Greetings and a happy Monday, readers! This is Sy.
America’s prescription painkiller and heroin addiction epidemic has devolved into a crisis that public health officials, industry leaders, and politicians alike are taking seriously. The latest example? The Drug Enforcement Administration (DEA) is recommending a 20% cut to the manufacturing of certain opioid painkillers and other addictive drugs.
A recent White House-commissioned report on the opioid overdose epidemic recommended a federal “state of emergency” over painkiller abuse and related deaths. “With approximately 142 Americans dying every day, America is enduring a death toll equal to September 11th every three weeks,” the commission noted.
The latest proposal from the DEA proposes that “production quotas for Schedule I and II substances reflect the amount needed to meet the United States’ medical, scientific, industrial, export and reserve requirements”—and nothing more.
Read on for the day’s news.
The smartphone has ensnared Generation Z. My colleague David Morris highlights social psychologist Jean Twenge’s sobering findings about social culture and social media among Generation Z (that’s the one after us much-derided “Millennials”). “Today’s twelfth graders spend less time out of the house without their parents than eighth graders did in 2009. Only 56% of high school seniors dated in 2015, compared to 85% for Gen Xers and Baby Boomers. The number of teens who spend daily time with friends dropped by 40% between 2000 and 2015,” David writes. One possible reason for this paradigm shift? Technology. Cyberbullying and depression rate spikes can go hand-in-hand; but there are also obvious advantages to increased information access facilitated by technology, such as drops in teen pregnancy. (Fortune)
An expansion of telehealth services for veterans. The Trump administration is rolling out a new initiative to expand telehealth services to veterans, including by promoting such technologies within the Department of Veterans Affairs. “The same technology that the president of the United States has access to we’re bringing to our veterans,” said VA Secretary David Shulkin about the VA Video Connect mobile app which can reportedly connect veterans with doctors practicing across 50 different specialties.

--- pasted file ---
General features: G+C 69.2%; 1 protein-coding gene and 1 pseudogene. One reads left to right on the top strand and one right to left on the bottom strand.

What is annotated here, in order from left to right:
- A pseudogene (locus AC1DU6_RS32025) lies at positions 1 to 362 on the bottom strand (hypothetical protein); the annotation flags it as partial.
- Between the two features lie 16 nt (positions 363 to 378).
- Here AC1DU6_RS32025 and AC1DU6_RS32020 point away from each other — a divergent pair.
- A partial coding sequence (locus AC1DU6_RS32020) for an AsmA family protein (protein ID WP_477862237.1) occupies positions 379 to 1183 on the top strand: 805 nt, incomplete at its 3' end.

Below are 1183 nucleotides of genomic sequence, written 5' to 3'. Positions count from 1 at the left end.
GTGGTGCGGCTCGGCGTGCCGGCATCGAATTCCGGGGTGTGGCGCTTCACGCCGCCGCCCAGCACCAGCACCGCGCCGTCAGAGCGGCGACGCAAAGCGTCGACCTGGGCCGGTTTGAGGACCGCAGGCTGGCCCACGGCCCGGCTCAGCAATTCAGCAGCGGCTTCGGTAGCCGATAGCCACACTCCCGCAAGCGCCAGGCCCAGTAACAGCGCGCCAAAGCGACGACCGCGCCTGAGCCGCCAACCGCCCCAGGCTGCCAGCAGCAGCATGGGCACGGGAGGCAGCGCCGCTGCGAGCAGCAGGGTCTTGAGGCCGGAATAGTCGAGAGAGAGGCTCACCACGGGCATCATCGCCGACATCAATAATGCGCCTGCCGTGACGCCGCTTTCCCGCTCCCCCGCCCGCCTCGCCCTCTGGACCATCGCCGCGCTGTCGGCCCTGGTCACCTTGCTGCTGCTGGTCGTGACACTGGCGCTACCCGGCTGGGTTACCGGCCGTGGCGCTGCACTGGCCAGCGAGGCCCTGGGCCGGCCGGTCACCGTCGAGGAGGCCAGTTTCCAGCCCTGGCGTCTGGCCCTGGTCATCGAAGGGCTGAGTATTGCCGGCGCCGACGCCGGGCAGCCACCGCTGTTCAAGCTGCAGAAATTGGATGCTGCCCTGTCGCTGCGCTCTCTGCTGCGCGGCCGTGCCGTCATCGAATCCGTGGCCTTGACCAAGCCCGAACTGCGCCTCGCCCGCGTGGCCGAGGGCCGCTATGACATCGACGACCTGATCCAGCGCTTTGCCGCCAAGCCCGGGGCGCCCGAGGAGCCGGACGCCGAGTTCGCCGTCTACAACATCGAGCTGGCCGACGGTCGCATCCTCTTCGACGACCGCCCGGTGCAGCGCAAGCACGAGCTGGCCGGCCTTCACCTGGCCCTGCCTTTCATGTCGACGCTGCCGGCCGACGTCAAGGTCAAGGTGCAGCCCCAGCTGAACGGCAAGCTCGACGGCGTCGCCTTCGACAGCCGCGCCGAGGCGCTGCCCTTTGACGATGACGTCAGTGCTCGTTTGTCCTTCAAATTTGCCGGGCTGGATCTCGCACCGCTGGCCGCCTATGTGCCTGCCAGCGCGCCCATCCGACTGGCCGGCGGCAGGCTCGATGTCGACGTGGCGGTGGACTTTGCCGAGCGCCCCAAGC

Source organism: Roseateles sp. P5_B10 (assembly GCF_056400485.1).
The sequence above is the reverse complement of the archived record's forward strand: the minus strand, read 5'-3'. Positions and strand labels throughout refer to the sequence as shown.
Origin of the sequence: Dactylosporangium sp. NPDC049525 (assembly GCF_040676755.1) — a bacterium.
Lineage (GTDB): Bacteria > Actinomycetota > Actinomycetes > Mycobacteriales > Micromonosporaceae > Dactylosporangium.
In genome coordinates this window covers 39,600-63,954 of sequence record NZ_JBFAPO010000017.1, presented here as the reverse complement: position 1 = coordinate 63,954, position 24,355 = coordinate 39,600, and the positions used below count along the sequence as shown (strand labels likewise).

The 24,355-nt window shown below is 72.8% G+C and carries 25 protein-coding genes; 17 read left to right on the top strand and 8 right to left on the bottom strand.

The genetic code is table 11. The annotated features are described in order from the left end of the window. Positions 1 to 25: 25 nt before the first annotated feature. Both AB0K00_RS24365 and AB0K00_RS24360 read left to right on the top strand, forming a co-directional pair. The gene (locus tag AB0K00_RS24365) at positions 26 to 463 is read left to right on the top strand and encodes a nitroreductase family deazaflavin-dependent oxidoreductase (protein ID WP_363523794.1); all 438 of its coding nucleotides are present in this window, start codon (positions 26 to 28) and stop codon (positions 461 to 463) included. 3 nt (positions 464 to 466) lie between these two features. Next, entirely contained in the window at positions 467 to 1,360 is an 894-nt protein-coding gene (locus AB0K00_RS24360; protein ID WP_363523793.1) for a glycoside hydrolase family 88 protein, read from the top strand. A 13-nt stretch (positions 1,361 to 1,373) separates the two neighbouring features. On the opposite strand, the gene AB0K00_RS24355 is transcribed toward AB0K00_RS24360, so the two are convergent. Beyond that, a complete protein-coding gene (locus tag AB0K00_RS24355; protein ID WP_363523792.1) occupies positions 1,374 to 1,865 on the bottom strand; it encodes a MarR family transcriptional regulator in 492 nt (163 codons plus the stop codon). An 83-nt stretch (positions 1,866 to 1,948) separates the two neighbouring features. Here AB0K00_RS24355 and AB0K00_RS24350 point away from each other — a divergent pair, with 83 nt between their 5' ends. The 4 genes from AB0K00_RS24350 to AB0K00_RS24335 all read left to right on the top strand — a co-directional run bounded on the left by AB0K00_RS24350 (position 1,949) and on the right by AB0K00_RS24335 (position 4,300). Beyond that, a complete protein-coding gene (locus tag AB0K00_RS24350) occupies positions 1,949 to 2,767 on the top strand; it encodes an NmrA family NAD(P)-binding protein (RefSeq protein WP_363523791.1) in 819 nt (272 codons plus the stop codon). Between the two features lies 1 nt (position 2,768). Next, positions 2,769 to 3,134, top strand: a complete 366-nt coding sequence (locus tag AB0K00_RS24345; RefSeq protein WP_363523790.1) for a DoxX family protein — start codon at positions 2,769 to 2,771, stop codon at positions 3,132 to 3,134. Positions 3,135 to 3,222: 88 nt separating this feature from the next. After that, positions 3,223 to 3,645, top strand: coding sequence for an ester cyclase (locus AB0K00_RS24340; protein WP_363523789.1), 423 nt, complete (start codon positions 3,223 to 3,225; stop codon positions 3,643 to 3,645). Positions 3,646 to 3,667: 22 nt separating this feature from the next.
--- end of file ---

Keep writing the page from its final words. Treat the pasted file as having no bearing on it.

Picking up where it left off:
Zynerba shares plunge as cannabis-based treatment fails trial. Shares of marijuana-focused biotech Zynerba surged last year among brouhaha surrounding cannabis companies seeking milestone Food and Drug Administration (FDA) approvals. But, at the end of the day, clinical trials are king—and a stunning mid-stage study failure for Zynerba’s synthetic cannabis-based gel for epilepsy sent the company’s shares plunging about 58% in mid-day Monday trading. Other firms like GW Pharmaceuticals are hoping for better luck as they approach their regulatory review dates.
THE BIG PICTURE
Martin Shkreli was never biopharma’s black sheep. Last Friday, the infamous Martin Shkreli was convicted on three of eight criminal charges by a Brooklyn jury. This could amount to years of jail time. But it’s important to note that Shkreli’s alleged crimes had nothing to do with the gargantuan drug price hike which thrust him into notoriety. Drug companies are allowed to set whatever prices they want for their products under U.S. law, and certain programs meant to encourage rare disease drug development have created a market for those who would use it to reap massive financial benefits despite questionable advances for patients. For all of his bombast, Shkreli’s story goes to the heart of biopharma’s biggest controversies. (Fortune)
Welcome to Weedtown, USA, by David Z. Morris
Why Loneliness Is a Public Health Threat, by Alexandra Sifferlin
|Produced by Sy Mukherjee|